Specific antibodies could protect against heart attacks, according to a study we've funded published in the journal EBioMedicine.
Researchers from Imperial College London studied patients with high blood pressure of whom 87 had developed coronary heart disease (CHD) in one study in collaboration with Lund University in Sweden. They also studied another 143 patients who had their heart arteries extensively studied using cutting edge techniques in collaboration with researchers from the Thorax centre in Holland.
They found that those who had heart attacks in the first study, as well as those whose arteries had unstable fatty plaques in the second study had much lower levels of an antibody called IgM anti MDA-LDL. Those who had the highest levels, were well protected from developing dangerous plaques in their arteries, with around a 70 per cent less chance of developing heart disease over nearly five years from one of the studies.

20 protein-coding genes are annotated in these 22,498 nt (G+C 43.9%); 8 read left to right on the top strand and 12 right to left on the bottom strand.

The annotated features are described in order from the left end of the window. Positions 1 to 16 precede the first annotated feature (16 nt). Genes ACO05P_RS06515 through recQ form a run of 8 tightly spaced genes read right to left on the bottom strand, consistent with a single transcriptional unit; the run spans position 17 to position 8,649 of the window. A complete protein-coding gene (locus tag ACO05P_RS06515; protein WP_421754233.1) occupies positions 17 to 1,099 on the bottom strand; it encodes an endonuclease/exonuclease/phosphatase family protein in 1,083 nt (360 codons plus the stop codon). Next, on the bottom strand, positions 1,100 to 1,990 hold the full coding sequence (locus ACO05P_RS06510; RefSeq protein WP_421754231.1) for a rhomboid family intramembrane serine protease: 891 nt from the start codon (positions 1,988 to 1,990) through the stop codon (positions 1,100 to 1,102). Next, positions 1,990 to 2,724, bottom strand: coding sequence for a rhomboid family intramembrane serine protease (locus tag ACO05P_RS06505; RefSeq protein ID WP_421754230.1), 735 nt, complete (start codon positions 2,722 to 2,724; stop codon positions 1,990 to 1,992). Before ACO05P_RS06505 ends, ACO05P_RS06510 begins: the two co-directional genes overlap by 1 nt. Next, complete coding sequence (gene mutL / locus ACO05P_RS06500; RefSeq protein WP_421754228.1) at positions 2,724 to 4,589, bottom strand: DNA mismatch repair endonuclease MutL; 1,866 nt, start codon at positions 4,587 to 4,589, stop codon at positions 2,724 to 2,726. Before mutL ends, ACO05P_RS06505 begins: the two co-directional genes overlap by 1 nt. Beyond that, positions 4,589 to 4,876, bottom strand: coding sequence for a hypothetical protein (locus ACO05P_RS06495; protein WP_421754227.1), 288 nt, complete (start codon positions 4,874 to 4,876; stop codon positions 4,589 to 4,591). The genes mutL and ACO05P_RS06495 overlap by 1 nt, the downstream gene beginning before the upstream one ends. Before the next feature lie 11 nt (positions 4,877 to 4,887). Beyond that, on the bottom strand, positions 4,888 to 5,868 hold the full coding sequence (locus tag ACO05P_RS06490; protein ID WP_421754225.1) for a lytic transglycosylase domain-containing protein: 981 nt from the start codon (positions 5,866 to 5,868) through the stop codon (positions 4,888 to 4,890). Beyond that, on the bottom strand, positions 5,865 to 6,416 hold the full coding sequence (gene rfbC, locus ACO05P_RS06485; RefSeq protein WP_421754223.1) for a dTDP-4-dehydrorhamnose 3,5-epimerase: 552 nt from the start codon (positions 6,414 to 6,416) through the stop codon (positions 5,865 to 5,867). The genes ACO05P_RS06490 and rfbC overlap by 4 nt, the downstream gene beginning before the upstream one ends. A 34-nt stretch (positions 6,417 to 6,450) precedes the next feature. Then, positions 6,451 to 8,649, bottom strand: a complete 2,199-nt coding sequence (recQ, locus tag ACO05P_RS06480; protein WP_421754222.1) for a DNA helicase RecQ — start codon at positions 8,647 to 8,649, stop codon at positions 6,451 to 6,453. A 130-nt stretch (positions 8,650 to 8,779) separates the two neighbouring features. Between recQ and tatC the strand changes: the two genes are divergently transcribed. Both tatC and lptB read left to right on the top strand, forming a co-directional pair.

Identifying people at risk
Not only could this finding help doctors to more precisely identify patients at risk of heart attack, it also raises the possibility of using therapies that improve the immune system - such as vaccines - to reduce the risk of a heart attack.
The researchers don’t yet know why some people have higher levels of this specific antibody. Although, it may be that some people inherit these protective antibodies, others may have produced them in response to common bacterial infections in childhood.
find out more about our research to prevent heart attacks